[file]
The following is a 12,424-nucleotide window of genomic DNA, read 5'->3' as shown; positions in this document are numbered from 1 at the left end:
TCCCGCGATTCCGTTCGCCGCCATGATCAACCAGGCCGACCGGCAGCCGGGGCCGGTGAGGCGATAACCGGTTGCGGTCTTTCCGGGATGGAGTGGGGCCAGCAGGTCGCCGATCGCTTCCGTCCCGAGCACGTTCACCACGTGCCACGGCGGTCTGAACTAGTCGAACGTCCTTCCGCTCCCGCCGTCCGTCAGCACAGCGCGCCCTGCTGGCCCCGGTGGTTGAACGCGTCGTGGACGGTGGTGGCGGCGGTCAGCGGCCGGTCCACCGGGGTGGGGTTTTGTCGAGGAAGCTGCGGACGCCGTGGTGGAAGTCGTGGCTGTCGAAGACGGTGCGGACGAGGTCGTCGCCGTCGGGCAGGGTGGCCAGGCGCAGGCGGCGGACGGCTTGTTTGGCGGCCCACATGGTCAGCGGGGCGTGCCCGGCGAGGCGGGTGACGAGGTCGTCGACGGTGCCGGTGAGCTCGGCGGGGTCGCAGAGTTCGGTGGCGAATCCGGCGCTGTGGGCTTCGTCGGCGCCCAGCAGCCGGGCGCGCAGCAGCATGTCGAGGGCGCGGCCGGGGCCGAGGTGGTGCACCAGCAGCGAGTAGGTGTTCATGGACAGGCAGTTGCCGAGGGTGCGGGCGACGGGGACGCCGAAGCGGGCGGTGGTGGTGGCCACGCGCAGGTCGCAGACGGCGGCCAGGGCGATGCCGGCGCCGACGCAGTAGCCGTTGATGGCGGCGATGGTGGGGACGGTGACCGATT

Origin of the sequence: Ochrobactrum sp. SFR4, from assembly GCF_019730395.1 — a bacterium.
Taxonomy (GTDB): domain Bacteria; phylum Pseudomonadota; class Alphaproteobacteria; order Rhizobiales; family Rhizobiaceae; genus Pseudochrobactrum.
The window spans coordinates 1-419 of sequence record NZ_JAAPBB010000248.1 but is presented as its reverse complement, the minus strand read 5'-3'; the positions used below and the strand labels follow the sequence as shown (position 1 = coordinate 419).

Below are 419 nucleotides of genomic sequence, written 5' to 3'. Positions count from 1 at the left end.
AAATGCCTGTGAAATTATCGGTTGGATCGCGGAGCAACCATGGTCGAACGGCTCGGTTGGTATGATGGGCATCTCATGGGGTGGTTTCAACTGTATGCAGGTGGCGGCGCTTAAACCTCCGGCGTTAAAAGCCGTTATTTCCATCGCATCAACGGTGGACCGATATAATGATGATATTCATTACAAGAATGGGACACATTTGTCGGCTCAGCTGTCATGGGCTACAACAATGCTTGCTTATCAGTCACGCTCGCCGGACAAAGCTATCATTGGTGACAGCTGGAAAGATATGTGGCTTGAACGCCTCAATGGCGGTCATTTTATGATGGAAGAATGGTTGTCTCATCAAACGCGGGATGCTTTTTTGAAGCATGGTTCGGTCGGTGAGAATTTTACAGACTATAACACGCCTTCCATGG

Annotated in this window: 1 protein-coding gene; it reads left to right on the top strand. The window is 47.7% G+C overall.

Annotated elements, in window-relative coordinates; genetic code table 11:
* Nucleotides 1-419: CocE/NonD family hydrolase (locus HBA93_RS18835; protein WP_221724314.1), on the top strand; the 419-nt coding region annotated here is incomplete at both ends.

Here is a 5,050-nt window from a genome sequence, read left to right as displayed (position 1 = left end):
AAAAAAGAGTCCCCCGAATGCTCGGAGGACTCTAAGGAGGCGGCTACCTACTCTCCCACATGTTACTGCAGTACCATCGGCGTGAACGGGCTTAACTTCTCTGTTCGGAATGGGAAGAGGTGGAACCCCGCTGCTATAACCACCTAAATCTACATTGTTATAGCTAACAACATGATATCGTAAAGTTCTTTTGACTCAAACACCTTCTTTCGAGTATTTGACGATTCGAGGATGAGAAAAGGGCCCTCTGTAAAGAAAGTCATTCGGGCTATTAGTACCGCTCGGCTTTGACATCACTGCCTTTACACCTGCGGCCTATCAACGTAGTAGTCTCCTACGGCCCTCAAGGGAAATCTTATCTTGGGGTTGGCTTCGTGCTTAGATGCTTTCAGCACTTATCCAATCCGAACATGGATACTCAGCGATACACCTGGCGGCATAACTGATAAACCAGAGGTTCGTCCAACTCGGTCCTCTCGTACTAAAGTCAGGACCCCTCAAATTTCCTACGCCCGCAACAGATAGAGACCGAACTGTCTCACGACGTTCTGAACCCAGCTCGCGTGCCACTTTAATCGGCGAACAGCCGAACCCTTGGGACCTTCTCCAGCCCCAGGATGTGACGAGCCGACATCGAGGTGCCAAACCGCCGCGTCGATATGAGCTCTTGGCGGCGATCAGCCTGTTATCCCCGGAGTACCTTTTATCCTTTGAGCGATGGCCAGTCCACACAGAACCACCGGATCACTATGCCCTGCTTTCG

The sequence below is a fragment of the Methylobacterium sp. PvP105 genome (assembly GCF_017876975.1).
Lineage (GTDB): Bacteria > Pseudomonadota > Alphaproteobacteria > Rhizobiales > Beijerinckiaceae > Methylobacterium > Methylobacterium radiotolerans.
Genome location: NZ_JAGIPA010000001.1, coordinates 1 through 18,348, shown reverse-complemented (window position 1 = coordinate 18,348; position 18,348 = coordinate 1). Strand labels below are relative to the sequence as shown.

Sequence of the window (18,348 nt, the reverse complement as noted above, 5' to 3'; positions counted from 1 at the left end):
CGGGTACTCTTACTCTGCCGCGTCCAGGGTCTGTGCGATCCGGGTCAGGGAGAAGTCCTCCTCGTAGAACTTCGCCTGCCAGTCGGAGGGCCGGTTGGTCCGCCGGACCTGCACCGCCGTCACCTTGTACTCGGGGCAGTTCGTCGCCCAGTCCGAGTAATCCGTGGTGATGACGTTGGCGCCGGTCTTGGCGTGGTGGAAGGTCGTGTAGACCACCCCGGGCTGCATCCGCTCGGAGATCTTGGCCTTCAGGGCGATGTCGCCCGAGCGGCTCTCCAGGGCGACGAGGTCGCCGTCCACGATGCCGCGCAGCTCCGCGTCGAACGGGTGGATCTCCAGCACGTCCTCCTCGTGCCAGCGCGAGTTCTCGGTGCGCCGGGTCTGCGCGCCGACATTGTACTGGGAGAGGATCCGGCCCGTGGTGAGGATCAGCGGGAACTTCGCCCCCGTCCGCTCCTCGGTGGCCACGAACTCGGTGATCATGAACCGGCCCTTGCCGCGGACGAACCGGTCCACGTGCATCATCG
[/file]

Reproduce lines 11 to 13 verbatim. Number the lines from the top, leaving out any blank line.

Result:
Here is a 5,050-nt window from a genome sequence, read left to right as displayed (position 1 = left end):
AAAAAAGAGTCCCCCGAATGCTCGGAGGACTCTAAGGAGGCGGCTACCTACTCTCCCACATGTTACTGCAGTACCATCGGCGTGAACGGGCTTAACTTCTCTGTTCGGAATGGGAAGAGGTGGAACCCCGCTGCTATAACCACCTAAATCTACATTGTTATAGCTAACAACATGATATCGTAAAGTTCTTTTGACTCAAACACCTTCTTTCGAGTATTTGACGATTCGAGGATGAGAAAAGGGCCCTCTGTAAAGAAAGTCATTCGGGCTATTAGTACCGCTCGGCTTTGACATCACTGCCTTTACACCTGCGGCCTATCAACGTAGTAGTCTCCTACGGCCCTCAAGGGAAATCTTATCTTGGGGTTGGCTTCGTGCTTAGATGCTTTCAGCACTTATCCAATCCGAACATGGATACTCAGCGATACACCTGGCGGCATAACTGATAAACCAGAGGTTCGTCCAACTCGGTCCTCTCGTACTAAAGTCAGGACCCCTCAAATTTCCTACGCCCGCAACAGATAGAGACCGAACTGTCTCACGACGTTCTGAACCCAGCTCGCGTGCCACTTTAATCGGCGAACAGCCGAACCCTTGGGACCTTCTCCAGCCCCAGGATGTGACGAGCCGACATCGAGGTGCCAAACCGCCGCGTCGATATGAGCTCTTGGCGGCGATCAGCCTGTTATCCCCGGAGTACCTTTTATCCTTTGAGCGATGGCCAGTCCACACAGAACCACCGGATCACTATGCCCTGCTTTCG

The sequence below is a fragment of the Methylobacterium sp. PvP105 genome (assembly GCF_017876975.1).